Annotate this Case

1940 OK 319
105 P.2d 234
187 Okla. 605
Case Number: 28251
Decided: 06/18/1940
Supreme Court of Oklahoma

HORN et al.


¶0 1.EMINENT DOMAIN--Property owners entitled to compensation for damage caused by construction of public highway irrespective of negligence in construction.
Section 24, art. 2, of the Oklahoma Constitution gives the owners of private property damaged by the construction of a public highway the right to compensation therefor, irrespective of whether the damages accrue from a necessary and proper method of construction or whether they accrue from negligence in said construction.
2. STATUTES-- Act granting to individual permission to sue state for damages resulting from method of construction of public improvement held not violative of constitutional restrictions on enactment of special laws.
A special legislative enactment which grants permission to an individual to sue the state for damages to property resulting from the method of construction of a public improvement does not violate the provisions of sections 46 and 59, art. 5, of the Constitution.
3. EMINENT DOMAIN--Conveyance of part of tract for highway purposes--Scope of compensation for "all damages and building of fences."
Where part of a tract of land is conveyed for highway purposes and the written easement recites that it includes "all damages and building of fences," the consideration paid therefor compensates the owner only for the land taken and such damage to the remaining part as might reasonably be anticipated to result from the taking and use of the portion granted by the easement.
4. STATUTES--Sufficiency of title to act granting to individual permission to sue state for damages resulting from method of construction of highway.
Article 17, chap. 65, S. L. 1935, authorizing the institution of this action, examined, and held not to violate section 57, art. 5, of the Oklahoma Constitution.
5. EMINENT DOMAIN--Action by landowner against state, pursuant to special act waiving immunity of state, for consequential damages resulting from construction of highway across part of homestead--Joinder of wife as party plaintiff not fatal to jurisdiction of court.
Where landowner (or his personal representative), pursuant to act of the Legislature waiving immunity of state, brings an action against the state for consequential damages resulting from construction of highway across a part of his homestead, joinder of his wife as party plaintiff in the action held not fatal to the jurisdiction of the trial court.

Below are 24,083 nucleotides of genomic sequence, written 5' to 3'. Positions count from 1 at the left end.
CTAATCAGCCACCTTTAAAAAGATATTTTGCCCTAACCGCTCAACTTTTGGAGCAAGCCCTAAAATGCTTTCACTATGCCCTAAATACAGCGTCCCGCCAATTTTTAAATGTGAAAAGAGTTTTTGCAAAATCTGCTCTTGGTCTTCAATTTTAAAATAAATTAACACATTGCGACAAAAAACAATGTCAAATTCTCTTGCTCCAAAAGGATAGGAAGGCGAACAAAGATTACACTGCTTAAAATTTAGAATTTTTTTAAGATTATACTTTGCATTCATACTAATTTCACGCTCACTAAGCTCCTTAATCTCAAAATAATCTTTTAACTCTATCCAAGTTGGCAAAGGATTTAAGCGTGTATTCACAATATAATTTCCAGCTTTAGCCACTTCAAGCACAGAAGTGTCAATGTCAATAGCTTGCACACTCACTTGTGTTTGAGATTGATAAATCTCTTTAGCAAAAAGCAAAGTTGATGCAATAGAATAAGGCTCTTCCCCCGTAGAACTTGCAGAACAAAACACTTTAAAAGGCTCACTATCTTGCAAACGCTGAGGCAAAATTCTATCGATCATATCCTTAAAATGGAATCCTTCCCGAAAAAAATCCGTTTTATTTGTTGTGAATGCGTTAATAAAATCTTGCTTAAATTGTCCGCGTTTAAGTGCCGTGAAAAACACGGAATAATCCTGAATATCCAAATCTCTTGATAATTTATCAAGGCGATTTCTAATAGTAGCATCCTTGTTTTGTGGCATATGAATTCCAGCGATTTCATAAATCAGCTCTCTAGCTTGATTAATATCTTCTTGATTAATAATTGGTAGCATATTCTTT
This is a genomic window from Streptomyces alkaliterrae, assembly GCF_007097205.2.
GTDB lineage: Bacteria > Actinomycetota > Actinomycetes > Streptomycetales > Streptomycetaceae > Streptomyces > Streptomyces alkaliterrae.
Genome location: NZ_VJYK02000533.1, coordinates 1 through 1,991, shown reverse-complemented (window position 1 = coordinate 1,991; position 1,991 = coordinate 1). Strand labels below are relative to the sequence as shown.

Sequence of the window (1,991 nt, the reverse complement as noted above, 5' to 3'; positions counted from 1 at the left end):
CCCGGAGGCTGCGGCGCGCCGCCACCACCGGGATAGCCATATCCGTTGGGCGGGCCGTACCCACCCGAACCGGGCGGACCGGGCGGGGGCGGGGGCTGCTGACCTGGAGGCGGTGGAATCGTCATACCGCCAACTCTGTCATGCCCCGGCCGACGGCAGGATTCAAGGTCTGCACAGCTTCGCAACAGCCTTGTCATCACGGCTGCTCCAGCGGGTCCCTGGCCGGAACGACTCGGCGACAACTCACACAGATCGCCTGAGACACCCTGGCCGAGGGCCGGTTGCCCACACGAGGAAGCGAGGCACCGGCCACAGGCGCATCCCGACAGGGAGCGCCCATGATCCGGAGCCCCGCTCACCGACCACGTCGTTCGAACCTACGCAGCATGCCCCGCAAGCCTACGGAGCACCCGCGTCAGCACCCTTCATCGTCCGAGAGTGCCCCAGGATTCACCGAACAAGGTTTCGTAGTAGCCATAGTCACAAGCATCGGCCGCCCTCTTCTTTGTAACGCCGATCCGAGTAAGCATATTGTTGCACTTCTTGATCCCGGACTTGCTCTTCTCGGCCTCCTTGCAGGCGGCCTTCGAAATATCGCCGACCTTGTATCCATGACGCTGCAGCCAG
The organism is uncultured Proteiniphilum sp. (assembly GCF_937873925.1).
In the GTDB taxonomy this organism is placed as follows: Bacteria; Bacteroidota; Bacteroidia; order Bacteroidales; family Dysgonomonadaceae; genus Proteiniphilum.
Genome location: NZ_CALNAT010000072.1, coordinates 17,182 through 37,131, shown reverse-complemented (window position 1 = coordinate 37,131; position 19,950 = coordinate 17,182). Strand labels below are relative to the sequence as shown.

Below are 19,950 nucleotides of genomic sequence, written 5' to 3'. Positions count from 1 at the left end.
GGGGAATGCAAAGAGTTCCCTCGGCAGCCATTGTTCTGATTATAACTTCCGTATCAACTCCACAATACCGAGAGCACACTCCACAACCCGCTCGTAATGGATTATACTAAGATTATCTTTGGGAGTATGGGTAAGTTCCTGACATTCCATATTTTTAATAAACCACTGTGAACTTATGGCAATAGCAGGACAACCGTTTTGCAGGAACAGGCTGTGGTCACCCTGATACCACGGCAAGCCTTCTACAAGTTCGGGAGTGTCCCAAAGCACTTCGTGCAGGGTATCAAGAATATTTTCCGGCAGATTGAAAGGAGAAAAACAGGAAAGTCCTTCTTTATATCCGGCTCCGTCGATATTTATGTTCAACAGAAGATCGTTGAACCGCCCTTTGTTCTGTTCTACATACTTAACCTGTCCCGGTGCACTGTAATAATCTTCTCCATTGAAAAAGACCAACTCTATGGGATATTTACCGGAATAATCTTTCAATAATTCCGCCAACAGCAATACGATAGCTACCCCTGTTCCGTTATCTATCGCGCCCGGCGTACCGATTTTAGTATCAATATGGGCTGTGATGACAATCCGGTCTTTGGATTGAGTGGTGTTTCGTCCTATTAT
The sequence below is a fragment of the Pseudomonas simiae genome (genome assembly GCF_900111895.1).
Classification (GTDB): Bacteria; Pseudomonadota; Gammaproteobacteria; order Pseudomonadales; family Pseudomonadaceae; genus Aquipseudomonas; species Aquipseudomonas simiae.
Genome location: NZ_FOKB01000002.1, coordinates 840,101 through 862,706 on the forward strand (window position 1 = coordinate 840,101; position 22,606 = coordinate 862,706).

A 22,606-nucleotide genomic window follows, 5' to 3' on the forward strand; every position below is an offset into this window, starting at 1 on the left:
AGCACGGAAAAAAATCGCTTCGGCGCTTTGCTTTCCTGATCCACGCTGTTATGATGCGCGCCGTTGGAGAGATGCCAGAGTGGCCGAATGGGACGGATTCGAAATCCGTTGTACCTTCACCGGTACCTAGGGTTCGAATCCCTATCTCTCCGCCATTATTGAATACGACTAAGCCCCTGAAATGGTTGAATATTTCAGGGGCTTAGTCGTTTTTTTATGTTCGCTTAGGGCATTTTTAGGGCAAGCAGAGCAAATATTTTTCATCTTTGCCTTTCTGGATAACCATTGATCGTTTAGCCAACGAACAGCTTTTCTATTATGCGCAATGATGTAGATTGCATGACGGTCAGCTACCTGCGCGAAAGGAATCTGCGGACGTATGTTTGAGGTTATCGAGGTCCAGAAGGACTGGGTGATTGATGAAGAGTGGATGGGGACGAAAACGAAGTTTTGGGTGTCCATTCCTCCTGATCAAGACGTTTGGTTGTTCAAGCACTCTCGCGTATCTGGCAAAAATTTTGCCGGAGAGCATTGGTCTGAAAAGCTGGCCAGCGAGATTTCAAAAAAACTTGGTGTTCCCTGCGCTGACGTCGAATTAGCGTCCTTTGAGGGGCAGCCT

6. SAME--Evidence held to sustain recovery for damages to real property but not for damages to personalty.
Evidence examined, and held sufficient to sustain a cause of action for compensation for private property damaged for public use under section 24, art. 2, of the state Constitution; but insufficient to sustain the trial court's assessment of the damages to the personal property involved.

Appeal from District Court, Alfalfa County; J. W. Bird, Judge.

Action by Nettie L. Horn and another against the State and the State Highway Commission. Judgment for plaintiffs, and defendants appeal. Affirmed in part and reversed in part.

Mac Q. Williamson, Atty. Gen., and Houston Reeves, Asst. Atty. Gen., for plaintiffs in error.
Henry S. Johnston, of Perry, and Hill & Hill, of Cherokee, for defendants in error.


¶1 The present action was commenced by the widow and the administrator of John Horn, deceased, to recover against the state and its Highway Commission for damages for injuries allegedly inflicted upon the farm, together with the home and certain personal property thereon, of the said John Horn and his wife, when said premises were inundated by the flood waters of Eagle Chief creek after heavy rains in that vicinity during August, 1932.

¶2 In their petition, the plaintiffs purported to state three causes of action. The trial court sustained the defendants' demurrer to the second and third alleged causes of action, but overruled it as to the first. After the waiver of a jury trial, the cause was tried to the court on the plaintiffs' first alleged cause of action and judgment was entered in their favor in the sum of $1,000 for damage to real estate and $1,750 for damage to personal property. After their motion for a new trial was overruled, the defendants perfected this appeal.